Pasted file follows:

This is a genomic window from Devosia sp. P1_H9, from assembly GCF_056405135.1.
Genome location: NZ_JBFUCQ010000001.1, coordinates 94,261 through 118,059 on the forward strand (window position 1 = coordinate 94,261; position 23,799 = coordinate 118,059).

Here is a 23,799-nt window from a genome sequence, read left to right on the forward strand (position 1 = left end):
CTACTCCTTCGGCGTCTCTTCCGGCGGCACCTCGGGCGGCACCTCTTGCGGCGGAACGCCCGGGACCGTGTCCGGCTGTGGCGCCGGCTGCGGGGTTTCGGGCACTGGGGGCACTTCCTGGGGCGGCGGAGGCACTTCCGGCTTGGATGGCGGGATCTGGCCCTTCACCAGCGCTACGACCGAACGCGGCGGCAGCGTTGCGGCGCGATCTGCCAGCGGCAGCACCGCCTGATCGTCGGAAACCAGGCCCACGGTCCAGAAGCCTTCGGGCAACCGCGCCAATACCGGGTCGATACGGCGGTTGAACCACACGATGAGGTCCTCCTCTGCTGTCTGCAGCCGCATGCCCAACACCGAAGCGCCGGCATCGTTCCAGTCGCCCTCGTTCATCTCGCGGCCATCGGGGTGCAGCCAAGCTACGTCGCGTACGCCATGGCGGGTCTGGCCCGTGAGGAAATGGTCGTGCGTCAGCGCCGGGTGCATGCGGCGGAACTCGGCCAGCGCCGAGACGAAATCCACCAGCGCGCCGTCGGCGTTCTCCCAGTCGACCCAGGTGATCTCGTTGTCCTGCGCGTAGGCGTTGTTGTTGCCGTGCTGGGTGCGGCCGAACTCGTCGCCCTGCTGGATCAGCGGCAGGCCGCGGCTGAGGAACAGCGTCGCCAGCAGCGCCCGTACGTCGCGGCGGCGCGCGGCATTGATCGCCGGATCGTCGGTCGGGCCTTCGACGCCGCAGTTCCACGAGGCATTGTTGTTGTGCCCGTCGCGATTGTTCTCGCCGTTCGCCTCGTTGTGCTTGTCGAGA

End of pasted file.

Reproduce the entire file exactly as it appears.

This is a genomic window from Devosia sp. P1_H9, from assembly GCF_056405135.1.
Genome location: NZ_JBFUCQ010000001.1, coordinates 94,261 through 118,059 on the forward strand (window position 1 = coordinate 94,261; position 23,799 = coordinate 118,059).

Here is a 23,799-nt window from a genome sequence, read left to right on the forward strand (position 1 = left end):
CTACTCCTTCGGCGTCTCTTCCGGCGGCACCTCGGGCGGCACCTCTTGCGGCGGAACGCCCGGGACCGTGTCCGGCTGTGGCGCCGGCTGCGGGGTTTCGGGCACTGGGGGCACTTCCTGGGGCGGCGGAGGCACTTCCGGCTTGGATGGCGGGATCTGGCCCTTCACCAGCGCTACGACCGAACGCGGCGGCAGCGTTGCGGCGCGATCTGCCAGCGGCAGCACCGCCTGATCGTCGGAAACCAGGCCCACGGTCCAGAAGCCTTCGGGCAACCGCGCCAATACCGGGTCGATACGGCGGTTGAACCACACGATGAGGTCCTCCTCTGCTGTCTGCAGCCGCATGCCCAACACCGAAGCGCCGGCATCGTTCCAGTCGCCCTCGTTCATCTCGCGGCCATCGGGGTGCAGCCAAGCTACGTCGCGTACGCCATGGCGGGTCTGGCCCGTGAGGAAATGGTCGTGCGTCAGCGCCGGGTGCATGCGGCGGAACTCGGCCAGCGCCGAGACGAAATCCACCAGCGCGCCGTCGGCGTTCTCCCAGTCGACCCAGGTGATCTCGTTGTCCTGCGCGTAGGCGTTGTTGTTGCCGTGCTGGGTGCGGCCGAACTCGTCGCCCTGCTGGATCAGCGGCAGGCCGCGGCTGAGGAACAGCGTCGCCAGCAGCGCCCGTACGTCGCGGCGGCGCGCGGCATTGATCGCCGGATCGTCGGTCGGGCCTTCGACGCCGCAGTTCCACGAGGCATTGTTGTTGTGCCCGTCGCGATTGTTCTCGCCGTTCGCCTCGTTGTGCTTGTCGAGA